Would you like your local community or community of interest to have more control over some decisions? If yes, what sorts of issues would those decisions cover?

Why the contribution is important

Democracy in Scotland works in different ways.  People have the opportunity to go to the ballot box at various elections to elect their representatives who are democratically accountable for making decisions in their name. People are also increasingly playing a more active role in ensuring that their voice is heard when decisions are made about the issues they care about most in local communities, and by taking decisions for themselves. This review is about identifying new approaches that will ensure these different ways of taking decisions complement each other to best effect.


by LocalGovernanceAdmin on May 24, 2018 at 03:25PM

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  • Posted by Andy55 July 04, 2018 at 19:41

    We don't necessarily have most in common with those we live closest to. For this reason I am not in favour of creating a small scale tier of governance below the current local authorities. I am much more attracted to communities of interest, where people with knowledge and experience can become involved in decision making on those subjects they know or care most about.

    We don't need a new permanent tier of governance, but rather the opportunity to become involved on an ad-hoc basis when a decision actually needs to be made. This 'conversation' is a model of how such involvement could work.

    Rather than a local decision making body, tasked with being expert in all and any aspect of public policy or service delivery, harness the knowledge of service users and providers and other people with knowledge of the subject in an ad-hoc, short term, focused manner when making decisions.
  • Posted by LocalGovernanceAdmin July 06, 2018 at 13:02

    This comment has been removed by a moderator.

  • Posted by LocalGovernanceAdmin July 06, 2018 at 13:06

    Hi Andy, Jen from LGR Team here. Firstly, thank you for all of your input, you seem to have put a lot of thought into all of your responses! Responses like this are the kind of responses we were hoping for in order to spark debate and make people think.
    Looking forward to hearing what others have to say on this topic.
  • Posted by Swannie July 27, 2018 at 14:03

    My thoughts are generally aimed more at rural than urban:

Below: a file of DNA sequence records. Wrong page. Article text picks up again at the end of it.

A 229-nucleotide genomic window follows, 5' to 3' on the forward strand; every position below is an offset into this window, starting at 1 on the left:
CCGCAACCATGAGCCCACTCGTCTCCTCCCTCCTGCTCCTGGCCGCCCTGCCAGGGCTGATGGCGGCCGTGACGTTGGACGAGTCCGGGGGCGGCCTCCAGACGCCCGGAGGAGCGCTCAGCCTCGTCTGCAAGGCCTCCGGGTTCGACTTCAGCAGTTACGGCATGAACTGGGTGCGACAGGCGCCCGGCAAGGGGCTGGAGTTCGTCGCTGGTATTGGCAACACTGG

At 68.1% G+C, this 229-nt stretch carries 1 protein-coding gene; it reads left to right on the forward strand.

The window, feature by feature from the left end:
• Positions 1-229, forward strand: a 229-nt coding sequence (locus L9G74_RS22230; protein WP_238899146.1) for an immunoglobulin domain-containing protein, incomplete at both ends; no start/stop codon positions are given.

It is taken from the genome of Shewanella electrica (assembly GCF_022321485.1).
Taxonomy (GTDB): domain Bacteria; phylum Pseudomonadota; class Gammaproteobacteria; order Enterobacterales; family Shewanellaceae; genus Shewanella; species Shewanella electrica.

speed limits and fines
    bin/recycling collections
    parks, green spaces and public areas
    car parking and fines
    provision of public bathrooms and other ammenities
    planning permission
    sport facilities and activities
    public transport
    environmental issues (e.g. limiting use of plastic by local businesses, recycling)

  • Posted by WeeGrue August 01, 2018 at 22:07

    I like Andy55's idea for ad hoc, well qualified decision groups. This is probably how successful businesses work, devolving decisions to specialist groups, who need to justify their decisions to those in authority. In a democracy, of course, the people's representatives are the authority. Which makes me think: Is Andy55's proposal not the way that things work at present in theory?

    I also like Swannie's list. However I can't help thinking that it's hard to know how to separate regional decisions from community ones in areas like infrastructure and public transport.
  • Posted by Doctorjee September 18, 2018 at 20:05

    My contribution is that localism isn't always positive and beneficial. It can have significant negative consequences.

    The example I would like to bring to your attention is in the field of health. Most people would instinctively resist the centralisation of medical services - yet it is my opinion that centers of excellence can provide significantly better care, with better results for patients, that some of the smaller facilities they replace. Of course no-one likes the inconvenience of travel, but no-one should be subjected to sub-optimal care in the name of convenience, or a misguided attachment to outdated local facilities.

    Could it be that the same arguments also apply to other public services?

    In this case letting the people decide may not be the best course of action. I may sound hopelessly out of touch - but what is wrong with trusting the experts?
  • Posted by desmartin November 12, 2018 at 11:30

    Communities of interest and the list of areas that have been commented and posted are a good start, I like Andys idea as often in small communities there are very diverse views on what action to take. An example of a local CC consultation with residents of a small town on what should be done as a form of redevelopment of a certain area has resulted in very different views from residents compared to the general townsfolk. Residents don't want to give up their spacious but in some peoples view eyesore flats to others who want it all removed.
  • Posted by Aspinall November 30, 2018 at 09:20

    I have a slight problem with a community of interest and that is how is it ensured that all within that community are engaged in an issue. It is difficult enough with geographical boundaries. There may also be a risk that a dominant voice within that community of interest has a disproportionate effect. How does an ordinary member of the public influence this community? At least in the system we have at the moment you can vote out someone.
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